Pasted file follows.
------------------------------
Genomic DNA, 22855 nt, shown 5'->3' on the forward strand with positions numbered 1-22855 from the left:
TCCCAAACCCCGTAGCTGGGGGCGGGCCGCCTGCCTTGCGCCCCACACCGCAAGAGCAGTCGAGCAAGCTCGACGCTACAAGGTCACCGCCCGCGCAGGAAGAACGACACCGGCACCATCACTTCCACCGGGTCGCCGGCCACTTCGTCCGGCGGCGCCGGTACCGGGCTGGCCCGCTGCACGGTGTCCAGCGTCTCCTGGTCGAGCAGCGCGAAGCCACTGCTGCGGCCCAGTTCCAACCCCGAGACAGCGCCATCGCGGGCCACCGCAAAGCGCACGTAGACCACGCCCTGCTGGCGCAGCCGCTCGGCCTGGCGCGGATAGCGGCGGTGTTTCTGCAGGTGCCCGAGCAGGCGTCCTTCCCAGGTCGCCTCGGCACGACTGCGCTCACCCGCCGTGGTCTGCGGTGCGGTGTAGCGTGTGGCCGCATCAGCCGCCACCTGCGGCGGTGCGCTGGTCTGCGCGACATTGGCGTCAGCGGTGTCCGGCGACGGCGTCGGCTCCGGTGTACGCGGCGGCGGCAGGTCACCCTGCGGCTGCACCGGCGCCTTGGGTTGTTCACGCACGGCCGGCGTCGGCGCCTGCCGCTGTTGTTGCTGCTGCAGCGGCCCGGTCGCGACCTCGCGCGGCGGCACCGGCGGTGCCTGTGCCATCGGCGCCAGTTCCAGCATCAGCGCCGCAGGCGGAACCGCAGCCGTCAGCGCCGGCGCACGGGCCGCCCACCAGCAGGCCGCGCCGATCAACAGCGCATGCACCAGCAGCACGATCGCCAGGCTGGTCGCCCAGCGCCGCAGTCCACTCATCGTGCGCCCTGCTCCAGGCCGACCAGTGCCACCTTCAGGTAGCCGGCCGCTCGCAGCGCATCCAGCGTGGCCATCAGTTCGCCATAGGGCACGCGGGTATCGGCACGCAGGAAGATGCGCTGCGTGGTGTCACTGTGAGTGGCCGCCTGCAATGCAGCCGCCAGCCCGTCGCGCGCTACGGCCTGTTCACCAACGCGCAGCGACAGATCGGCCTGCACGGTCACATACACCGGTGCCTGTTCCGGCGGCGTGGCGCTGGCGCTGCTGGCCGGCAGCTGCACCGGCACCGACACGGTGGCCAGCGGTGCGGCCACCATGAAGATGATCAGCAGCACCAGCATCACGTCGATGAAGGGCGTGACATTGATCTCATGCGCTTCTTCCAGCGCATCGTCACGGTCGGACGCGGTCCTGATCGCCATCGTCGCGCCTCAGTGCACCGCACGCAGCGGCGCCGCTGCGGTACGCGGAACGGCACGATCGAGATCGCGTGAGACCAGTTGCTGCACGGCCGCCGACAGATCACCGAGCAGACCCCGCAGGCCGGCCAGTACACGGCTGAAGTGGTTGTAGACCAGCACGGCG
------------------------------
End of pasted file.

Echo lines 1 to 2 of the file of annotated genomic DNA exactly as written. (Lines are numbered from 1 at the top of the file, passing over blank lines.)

Genomic DNA, 22855 nt, shown 5'->3' on the forward strand with positions numbered 1-22855 from the left:
TCCCAAACCCCGTAGCTGGGGGCGGGCCGCCTGCCTTGCGCCCCACACCGCAAGAGCAGTCGAGCAAGCTCGACGCTACAAGGTCACCGCCCGCGCAGGAAGAACGACACCGGCACCATCACTTCCACCGGGTCGCCGGCCACTTCGTCCGGCGGCGCCGGTACCGGGCTGGCCCGCTGCACGGTGTCCAGCGTCTCCTGGTCGAGCAGCGCGAAGCCACTGCTGCGGCCCAGTTCCAACCCCGAGACAGCGCCATCGCGGGCCACCGCAAAGCGCACGTAGACCACGCCCTGCTGGCGCAGCCGCTCGGCCTGGCGCGGATAGCGGCGGTGTTTCTGCAGGTGCCCGAGCAGGCGTCCTTCCCAGGTCGCCTCGGCACGACTGCGCTCACCCGCCGTGGTCTGCGGTGCGGTGTAGCGTGTGGCCGCATCAGCCGCCACCTGCGGCGGTGCGCTGGTCTGCGCGACATTGGCGTCAGCGGTGTCCGGCGACGGCGTCGGCTCCGGTGTACGCGGCGGCGGCAGGTCACCCTGCGGCTGCACCGGCGCCTTGGGTTGTTCACGCACGGCCGGCGTCGGCGCCTGCCGCTGTTGTTGCTGCTGCAGCGGCCCGGTCGCGACCTCGCGCGGCGGCACCGGCGGTGCCTGTGCCATCGGCGCCAGTTCCAGCATCAGCGCCGCAGGCGGAACCGCAGCCGTCAGCGCCGGCGCACGGGCCGCCCACCAGCAGGCCGCGCCGATCAACAGCGCATGCACCAGCAGCACGATCGCCAGGCTGGTCGCCCAGCGCCGCAGTCCACTCATCGTGCGCCCTGCTCCAGGCCGACCAGTGCCACCTTCAGGTAGCCGGCCGCTCGCAGCGCATCCAGCGTGGCCATCAGTTCGCCATAGGGCACGCGGGTATCGGCACGCAGGAAGATGCGCTGCGTGGTGTCACTGTGAGTGGCCGCCTGCAATGCAGCCGCCAGCCCGTCGCGCGCTACGGCCTGTTCACCAACGCGCAGCGACAGATCGGCCTGCACGGTCACATACACCGGTGCCTGTTCCGGCGGCGTGGCGCTGGCGCTGCTGGCCGGCAGCTGCACCGGCACCGACACGGTGGCCAGCGGTGCGGCCACCATGAAGATGATCAGCAGCACCAGCATCACGTCGATGAAGGGCGTGACATTGATCTCATGCGCTTCTTCCAGCGCATCGTCACGGTCGGACGCGGTCCTGATCGCCATCGTCGCGCCTCAGTGCACCGCACGCAGCGGCGCCGCTGCGGTACGCGGAACGGCACGATCGAGATCGCGTGAGACCAGTTGCTGCACGGCCGCCGACAGATCACCGAGCAGACCCCGCAGGCCGGCCAGTACACGGCTGAAGTGGTTGTAGACCAGCACGGCG